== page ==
Did you know that the same life saving hardware used on today’s troop parachutes is essentially the same tried and true device that’s been in service for over 50 years?
The best story of how the Capewell release came to be was written in the 1960s when the T-10 parachute was first adopted by the U.S Army. Read the original article in the Atlanta Journal & Constitution Magazine written by author Karl Fleming:
As the aircraft lumbered through the blue sky above the California desert and neared the target zone, the anticipated word came: “Drop conditions excellent; proceed with operation”
Inside the huge planes, 279 members of the 82nd Airborne Division, participating in a field training exercise at El Centro Air Force and Naval Parachute Test Area, got upon their legs and prepared to jump.
The plane droned evenly over the release point and on the green light the paratroopers piled out of the sky. Their chutes blossomed one by one as they popped out of the planes and floated gently toward the earth. There was no wind; it appeared the air-borne troops would touch down precisely on the target zone.
But as they descended to 250 feet above the hot desert floor, a strong wind and sand cloud burst suddenly out of the north. What followed was havoc.
On a normal drop free of dangerous wind, the canopies collapse when the chutists hit the ground. This time they didn’t. Instead, the troops suddenly found themselves being dragged swiftly along the dry, sparsely vegetated desert floor as the wind whipped in to their still-inflated chutes.
They were being pulled so fast that it was impossible for them to gain their feet and overtake their chutes to collapse them. Many soon lapsed into unconsciousness from fatigue and injuries. Even fresh, unencumbered troops not wearing parachutes were unable to chase down the helpless paratroopers. Finally, it required the efforts of vehicles to overtake the chutes and get them collapsed. The average distance the troops were dragged was one mile.
Of the 279 who jumped, more than 100 were injured. Many had been scraped across the hard ground so viciously that their bones lay exposed through gaping, dirt-filled abrasions.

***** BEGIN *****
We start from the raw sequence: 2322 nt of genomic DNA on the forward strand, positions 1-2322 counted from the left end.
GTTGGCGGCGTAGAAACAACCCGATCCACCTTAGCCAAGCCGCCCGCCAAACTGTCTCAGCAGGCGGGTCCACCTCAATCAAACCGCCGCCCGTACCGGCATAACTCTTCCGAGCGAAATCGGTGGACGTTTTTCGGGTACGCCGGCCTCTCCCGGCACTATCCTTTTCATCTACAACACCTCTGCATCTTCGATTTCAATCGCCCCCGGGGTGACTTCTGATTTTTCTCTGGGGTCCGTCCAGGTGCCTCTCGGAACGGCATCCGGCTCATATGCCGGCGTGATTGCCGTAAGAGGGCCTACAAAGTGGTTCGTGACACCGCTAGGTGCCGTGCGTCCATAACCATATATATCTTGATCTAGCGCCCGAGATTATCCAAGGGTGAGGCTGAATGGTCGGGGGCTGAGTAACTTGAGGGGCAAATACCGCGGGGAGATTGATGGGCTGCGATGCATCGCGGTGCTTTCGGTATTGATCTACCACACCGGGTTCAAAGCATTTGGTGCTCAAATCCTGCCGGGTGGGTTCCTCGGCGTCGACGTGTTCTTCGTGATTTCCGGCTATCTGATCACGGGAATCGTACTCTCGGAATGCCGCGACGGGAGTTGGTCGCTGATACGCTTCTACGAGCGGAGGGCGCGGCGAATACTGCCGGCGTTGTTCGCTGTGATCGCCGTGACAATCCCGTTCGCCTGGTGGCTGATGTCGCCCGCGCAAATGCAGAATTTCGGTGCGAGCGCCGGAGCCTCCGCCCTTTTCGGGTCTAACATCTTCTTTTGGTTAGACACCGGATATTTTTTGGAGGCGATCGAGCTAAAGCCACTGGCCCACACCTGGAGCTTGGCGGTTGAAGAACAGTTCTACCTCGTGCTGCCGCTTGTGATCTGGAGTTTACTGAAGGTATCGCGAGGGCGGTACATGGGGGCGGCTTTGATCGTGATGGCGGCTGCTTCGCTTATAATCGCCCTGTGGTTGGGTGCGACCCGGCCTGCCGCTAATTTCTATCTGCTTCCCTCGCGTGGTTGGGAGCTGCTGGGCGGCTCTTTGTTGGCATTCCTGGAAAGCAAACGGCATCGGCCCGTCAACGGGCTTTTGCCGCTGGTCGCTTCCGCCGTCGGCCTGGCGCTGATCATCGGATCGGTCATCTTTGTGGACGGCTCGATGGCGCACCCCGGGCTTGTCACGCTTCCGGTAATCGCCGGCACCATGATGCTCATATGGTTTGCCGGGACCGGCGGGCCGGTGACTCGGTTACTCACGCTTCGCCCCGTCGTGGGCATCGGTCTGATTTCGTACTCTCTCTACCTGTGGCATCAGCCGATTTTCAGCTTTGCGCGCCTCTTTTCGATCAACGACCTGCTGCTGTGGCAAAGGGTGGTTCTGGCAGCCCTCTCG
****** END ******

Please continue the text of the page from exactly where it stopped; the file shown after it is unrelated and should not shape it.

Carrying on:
That was on Dec. 5, 1959. On April 28, 1958, in the Suchon Drop Zone at Ft. Campbell, Ky., home of the 101st Airborne Division, 1,170 paratroopers jumped in a joint Army-Air Force maneuver called “Operation Eagle Wing” and met a similar fate.
As on the California jump, weather conditions were ideal as the planes approached the drop zone. But, again, as the troops landed, a sudden, unpredicted wind rose and hundreds of men were dragged helplessly for great distances along the ground. The casualties: five dead, more than 100 injured.
In another joint Army-Air Force operation held in the spring of 1952 near the Colorado River in the area of Ft. Hood, Tex., troops were battered by similar winds. In this operation, called “Exercise Long Horn,” airborne troops were to assault and secure bridgeheads which attacking ground forces could use for crossing the river.
Despite the fact prejump checks showed wind conditions safe for the operation, airborne troops left their planes and almost immediately were hit by strong gusts that came up out of nowhere. The result: 230 paratroopers were evacuated as casualties, and 196 of these were hospitalized.
Had these incidents taken place in combat the results could have been even more disastrous, since a paratrooper obviously is in no position either to defend himself against the enemy or to carry out an offensive action while being dragged prone along the ground.
The incidents, particularly the latter two, focused strong public attention on a deficiency of combat parachutes- a deficiency that the military has been painfully aware of since the first Army airborne troops completed training at Ft. Benning, Ga., in 1942.
The deficiency: A device with which the paratrooper could quickly and safely free himself of his parachute canopy when he hit the ground in a high wind.
To the outsider, it perhaps would seem simpler maneuver to float to the ground, jump up, run around behind the canopy and collapse it. The fact is that this is absolutely impossible in a strong wind. Imagine yourself dragged at the end of a rope behind an automobile traveling at 30 m.p.h., a not unlikely parallel, and you can see the difficulty.
In addition, even if the paratrooper could get to his feet and outrun his parachute under combat conditions, this would present another hazard: He would, while awkwardly chasing after his chute with a pack and bedroll between his knees, be an easy target for enemy rifleman.
So, for nearly 15 years it has been a “stated need” of the Army that a safe canopy release device be developed. Many have been tried. But until recently all of them had the same defect: While they provided the means for the paratrooper to release the canopy on the ground, they also were subject to being accidentally activated in the air – so that the paratrooper might be separated from his canopy while still aloft. Several concepts have been rejected by the Army for this reason.
But now at last an “accident-proof” canopy release device has been developed and soon will be used by all of the approximately 35,000 U.S. airborne troops.
With it, many officers feel, the Army now has a near-perfect combat parachute.
The Airborne-Air Mobility Department at Ft. Benning was the first Army unit to adopt the device, which is known as the “Capewell Release.” No training jumps have been made there without it since Feb. 23. It soon will be adopted by the 101st and 82nd Airborne divisions and by other U.S. chute units.
…Stay Tuned For Origin of the Capewell Release: Part II